After all, Superman was brand spanking new, the bastard child of pulps and comic strips and movie serials, and he definitely didn't act the Big Blue Boy Scout. His pursuit of justice was by virtually any means necessary, including some that went against the letter of the law. Much like Batman (and a whole lot of other costumed vigilantes, of course), Superman was wanted by the law for the first part of his career, probably because of the many times that he broke people out of jail in order to prove their innocence.

You also get the impression that Superman is really enjoying himself in these early adventures. He spends a lot of time thinking up ironic ways to scare the hell out of wrongdoers, like the time that he flew an unscrupulous munitions manufacturer to a war zone and forced him to join the army - selling weapons to both sides in order to prolong the fighting no longer seemed quite so fun for the poor guy.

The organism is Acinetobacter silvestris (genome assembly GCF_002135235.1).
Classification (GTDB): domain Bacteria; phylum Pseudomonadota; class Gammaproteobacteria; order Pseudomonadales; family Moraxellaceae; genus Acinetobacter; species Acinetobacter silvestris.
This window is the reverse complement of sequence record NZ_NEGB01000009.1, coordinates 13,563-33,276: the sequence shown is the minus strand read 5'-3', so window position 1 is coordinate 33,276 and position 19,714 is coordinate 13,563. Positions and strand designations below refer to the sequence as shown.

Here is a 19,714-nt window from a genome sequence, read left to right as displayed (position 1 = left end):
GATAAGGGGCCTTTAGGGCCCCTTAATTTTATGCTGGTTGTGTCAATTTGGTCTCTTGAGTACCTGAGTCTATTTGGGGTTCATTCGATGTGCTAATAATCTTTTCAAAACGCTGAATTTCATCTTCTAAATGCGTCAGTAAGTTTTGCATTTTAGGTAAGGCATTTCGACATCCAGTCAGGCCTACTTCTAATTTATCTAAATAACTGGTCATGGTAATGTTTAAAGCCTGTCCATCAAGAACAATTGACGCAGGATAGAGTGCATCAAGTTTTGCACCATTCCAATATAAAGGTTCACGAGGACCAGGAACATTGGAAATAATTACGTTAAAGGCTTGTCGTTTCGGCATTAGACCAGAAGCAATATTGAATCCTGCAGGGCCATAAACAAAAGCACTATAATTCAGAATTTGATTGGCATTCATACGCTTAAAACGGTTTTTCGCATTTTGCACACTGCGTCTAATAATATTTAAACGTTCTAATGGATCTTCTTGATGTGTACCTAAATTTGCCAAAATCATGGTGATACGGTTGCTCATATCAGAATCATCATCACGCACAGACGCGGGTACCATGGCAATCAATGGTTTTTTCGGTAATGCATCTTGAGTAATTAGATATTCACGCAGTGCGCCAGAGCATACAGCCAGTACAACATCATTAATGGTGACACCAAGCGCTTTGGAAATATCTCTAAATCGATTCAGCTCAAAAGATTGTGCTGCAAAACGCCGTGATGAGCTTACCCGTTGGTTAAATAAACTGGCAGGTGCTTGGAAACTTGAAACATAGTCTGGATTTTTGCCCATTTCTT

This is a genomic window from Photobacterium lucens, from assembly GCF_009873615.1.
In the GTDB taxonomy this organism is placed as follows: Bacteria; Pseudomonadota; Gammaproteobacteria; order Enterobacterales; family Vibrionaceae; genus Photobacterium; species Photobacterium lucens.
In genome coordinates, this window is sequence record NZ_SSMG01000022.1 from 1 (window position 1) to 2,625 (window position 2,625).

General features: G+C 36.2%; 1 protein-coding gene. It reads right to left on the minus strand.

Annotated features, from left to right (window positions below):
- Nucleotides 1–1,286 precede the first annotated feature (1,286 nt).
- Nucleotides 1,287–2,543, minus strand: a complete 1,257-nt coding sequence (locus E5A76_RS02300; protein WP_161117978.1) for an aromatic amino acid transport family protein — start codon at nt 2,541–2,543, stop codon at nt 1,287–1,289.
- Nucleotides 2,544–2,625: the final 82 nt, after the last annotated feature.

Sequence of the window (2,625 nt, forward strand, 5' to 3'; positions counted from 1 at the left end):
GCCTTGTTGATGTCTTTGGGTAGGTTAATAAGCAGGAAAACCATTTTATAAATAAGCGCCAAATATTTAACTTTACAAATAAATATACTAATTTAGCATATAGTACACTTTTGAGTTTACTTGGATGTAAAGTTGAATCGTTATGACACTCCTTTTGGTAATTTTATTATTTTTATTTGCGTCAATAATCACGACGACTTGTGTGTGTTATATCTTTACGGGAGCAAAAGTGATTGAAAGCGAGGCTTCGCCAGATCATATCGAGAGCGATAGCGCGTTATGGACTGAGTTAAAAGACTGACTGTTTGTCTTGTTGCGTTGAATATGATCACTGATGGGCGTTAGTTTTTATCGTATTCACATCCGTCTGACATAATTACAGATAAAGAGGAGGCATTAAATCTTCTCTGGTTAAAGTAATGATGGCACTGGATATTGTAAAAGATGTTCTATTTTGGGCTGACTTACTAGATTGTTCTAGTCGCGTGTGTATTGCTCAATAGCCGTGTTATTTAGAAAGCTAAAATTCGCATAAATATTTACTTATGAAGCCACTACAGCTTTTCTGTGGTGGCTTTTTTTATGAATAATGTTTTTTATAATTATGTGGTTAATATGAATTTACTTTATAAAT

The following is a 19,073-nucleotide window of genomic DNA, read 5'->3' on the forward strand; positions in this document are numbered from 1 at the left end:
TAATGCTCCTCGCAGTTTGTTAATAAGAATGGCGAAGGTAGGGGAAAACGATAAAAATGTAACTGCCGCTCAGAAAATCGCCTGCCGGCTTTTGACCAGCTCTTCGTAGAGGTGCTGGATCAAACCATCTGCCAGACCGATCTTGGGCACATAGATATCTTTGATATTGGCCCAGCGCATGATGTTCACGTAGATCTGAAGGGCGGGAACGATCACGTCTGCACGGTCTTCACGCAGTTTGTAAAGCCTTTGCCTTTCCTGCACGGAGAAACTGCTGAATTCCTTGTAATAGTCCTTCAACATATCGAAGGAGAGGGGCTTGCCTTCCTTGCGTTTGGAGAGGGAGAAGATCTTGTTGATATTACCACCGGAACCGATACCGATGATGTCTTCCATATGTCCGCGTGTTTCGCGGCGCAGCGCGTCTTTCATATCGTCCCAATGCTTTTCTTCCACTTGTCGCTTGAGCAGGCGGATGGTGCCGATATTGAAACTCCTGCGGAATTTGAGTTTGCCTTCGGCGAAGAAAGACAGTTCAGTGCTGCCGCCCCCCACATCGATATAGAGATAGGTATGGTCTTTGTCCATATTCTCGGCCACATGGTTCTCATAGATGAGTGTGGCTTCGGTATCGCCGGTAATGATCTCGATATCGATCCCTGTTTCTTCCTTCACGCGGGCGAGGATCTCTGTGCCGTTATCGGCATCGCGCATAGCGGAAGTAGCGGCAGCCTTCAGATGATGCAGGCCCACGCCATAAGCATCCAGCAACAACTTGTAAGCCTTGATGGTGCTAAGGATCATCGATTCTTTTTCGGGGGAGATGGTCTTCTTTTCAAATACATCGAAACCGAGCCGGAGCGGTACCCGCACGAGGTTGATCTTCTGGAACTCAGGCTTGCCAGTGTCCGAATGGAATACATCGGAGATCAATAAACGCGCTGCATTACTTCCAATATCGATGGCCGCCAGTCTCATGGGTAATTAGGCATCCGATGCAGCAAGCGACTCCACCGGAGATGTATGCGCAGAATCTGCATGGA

Or the time that he shot a trigger-happy Fourth Columnist from point blank range, only to catch the bullet at the last picosecond. The man had a sense of humour!

Of course, it didn't last - as comics found their place and started creating their own cliches and then the Comics Code emerged from the underworld Superman evolved into the Ultimate Do-Gooder that we know today. As I said, I like that guy - his Silver Age adventures are some of the most surreally weird and entertaining examples of what made that time great - but I do miss the swaggering, laughing, leaping-over-tall-buildings guy who probably delighted in making as many crooks as possible soil themselves. Uh, for justice.

Always for justice.

Oliver Queen and the Forest of Plot-Points